I really like the 1/2” thick rubber mats (4’ x 3’) for covering the concrete in front of my TS and other shop equipment. I spend a great deal fo time standing at tools and this makes a big difference for my back and feet.

The mats are heavy so they don’t slide around and large enough so the edges are not “underfoot” while using the tool (tripping hazards).

View SMP's profile

SMP

304 posts in 173 days


#3 posted 01-18-2019 06:27 PM

I used horse stall mats from the tack and feed shop. I know Tractor Supply has them as well, and may even check Craigslist as people get rid of livestock. I’ve dropped tools on them, no damage.
https://www.tractorsupply.com/tsc/product/4-ft-x-6-ft-x-3-4-in-thick-rubber-stall-mat

For sound dampening, the stuff at Lowes worked well
https://www.lowes.com/pd/Common-0-5-in-x-4-ft-x-8-ft-Actual-0-45-in-x-4-ft-x-8-ft-Sound-Board-R-1-3-Unfaced-Cellulose-Foam-Board-Insulation-with-Sound-Barrier/3014222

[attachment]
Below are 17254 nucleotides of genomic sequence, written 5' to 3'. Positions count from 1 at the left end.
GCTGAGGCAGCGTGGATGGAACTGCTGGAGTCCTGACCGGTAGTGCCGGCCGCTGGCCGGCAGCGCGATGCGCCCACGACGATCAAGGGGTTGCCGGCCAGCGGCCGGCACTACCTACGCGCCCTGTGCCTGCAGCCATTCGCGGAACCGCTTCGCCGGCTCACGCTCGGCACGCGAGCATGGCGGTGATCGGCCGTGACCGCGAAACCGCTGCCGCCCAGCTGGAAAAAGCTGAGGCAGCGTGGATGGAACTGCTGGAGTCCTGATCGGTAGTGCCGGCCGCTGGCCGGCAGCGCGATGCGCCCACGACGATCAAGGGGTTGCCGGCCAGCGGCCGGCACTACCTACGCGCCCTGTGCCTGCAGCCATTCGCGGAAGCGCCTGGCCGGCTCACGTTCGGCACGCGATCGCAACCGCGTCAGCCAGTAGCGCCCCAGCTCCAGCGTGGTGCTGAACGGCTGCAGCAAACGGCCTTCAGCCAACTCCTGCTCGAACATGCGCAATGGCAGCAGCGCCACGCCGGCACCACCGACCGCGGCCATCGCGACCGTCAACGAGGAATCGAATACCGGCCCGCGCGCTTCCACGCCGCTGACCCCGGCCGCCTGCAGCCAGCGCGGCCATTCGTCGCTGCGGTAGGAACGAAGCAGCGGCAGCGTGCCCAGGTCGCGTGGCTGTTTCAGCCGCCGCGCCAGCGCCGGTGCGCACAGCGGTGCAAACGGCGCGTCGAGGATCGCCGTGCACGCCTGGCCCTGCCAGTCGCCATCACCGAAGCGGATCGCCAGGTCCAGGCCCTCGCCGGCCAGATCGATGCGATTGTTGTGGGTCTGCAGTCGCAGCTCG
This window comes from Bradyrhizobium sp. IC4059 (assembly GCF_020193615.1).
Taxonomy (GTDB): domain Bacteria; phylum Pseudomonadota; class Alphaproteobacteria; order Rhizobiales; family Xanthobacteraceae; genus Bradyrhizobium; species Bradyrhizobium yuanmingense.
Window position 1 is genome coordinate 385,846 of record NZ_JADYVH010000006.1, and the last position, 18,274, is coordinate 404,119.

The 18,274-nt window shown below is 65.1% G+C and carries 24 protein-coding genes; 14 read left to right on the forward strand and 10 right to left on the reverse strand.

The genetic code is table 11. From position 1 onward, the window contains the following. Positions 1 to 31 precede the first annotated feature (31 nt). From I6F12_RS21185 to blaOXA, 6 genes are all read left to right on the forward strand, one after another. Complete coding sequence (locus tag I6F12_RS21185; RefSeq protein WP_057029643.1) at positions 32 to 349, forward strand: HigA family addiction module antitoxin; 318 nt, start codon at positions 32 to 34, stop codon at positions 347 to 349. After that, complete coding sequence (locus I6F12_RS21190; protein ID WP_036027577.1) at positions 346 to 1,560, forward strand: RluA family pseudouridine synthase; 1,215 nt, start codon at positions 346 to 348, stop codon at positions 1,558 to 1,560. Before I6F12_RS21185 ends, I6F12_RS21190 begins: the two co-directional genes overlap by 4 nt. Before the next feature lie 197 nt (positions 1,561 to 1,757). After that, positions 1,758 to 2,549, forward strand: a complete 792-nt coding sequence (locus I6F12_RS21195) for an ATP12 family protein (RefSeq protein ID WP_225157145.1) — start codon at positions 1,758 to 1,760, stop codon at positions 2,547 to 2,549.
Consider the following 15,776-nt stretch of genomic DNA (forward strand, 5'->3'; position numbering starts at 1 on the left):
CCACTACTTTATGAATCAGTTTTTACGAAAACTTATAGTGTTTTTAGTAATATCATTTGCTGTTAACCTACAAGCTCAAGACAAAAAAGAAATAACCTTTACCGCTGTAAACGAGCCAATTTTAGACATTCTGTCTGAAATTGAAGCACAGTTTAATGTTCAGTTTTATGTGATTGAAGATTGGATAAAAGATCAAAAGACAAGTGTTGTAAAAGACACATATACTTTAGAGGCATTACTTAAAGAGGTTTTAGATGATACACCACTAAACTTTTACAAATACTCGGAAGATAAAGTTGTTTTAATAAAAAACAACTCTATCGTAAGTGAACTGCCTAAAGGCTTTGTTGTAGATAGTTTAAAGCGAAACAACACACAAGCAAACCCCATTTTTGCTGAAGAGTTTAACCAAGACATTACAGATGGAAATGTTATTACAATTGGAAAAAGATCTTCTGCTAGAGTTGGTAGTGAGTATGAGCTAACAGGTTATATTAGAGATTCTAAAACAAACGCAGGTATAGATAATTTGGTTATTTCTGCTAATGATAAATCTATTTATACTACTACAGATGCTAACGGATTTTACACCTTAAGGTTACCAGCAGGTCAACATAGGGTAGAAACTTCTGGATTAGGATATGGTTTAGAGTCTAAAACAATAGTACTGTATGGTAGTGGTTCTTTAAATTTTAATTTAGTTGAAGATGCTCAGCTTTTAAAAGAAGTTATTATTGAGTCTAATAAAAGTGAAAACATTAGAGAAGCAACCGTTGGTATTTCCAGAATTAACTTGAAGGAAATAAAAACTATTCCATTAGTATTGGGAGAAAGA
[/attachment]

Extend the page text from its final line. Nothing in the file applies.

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NoSpace

153 posts in 1508 days


#4 posted 01-19-2019 04:44 AM

Interesting, SMP, I hadn’t seen those. might be easier for me to install than the heavy stuff in rolls.

all the walls are insulated with blown-in, but it doesn’t stand a chance against a 109 db table saw. i don’t recall ever being blasted for using any other power tool—well except the air compressor.

I’m hoping to pull off getting a saw stop soon; they claim 83 db (not cutting). that wall is perfect for shelves and cabinets and would be a great first project to break in the SS with it’s much larger work space. attack on all fronts: quieter saw, shelves and cabinets adding mass, and a layer of sound deadening.

as for the floor, yeah, i’ve not found many people installing the rubber surfaces. I want the entire floor covered and part of the goal is aesthetics. i did see a couple youtube videos on it and seems like it might work but sure is going to look dirty all the time with a darker color.

View Kelly's profile

Kelly

2205 posts in 3212 days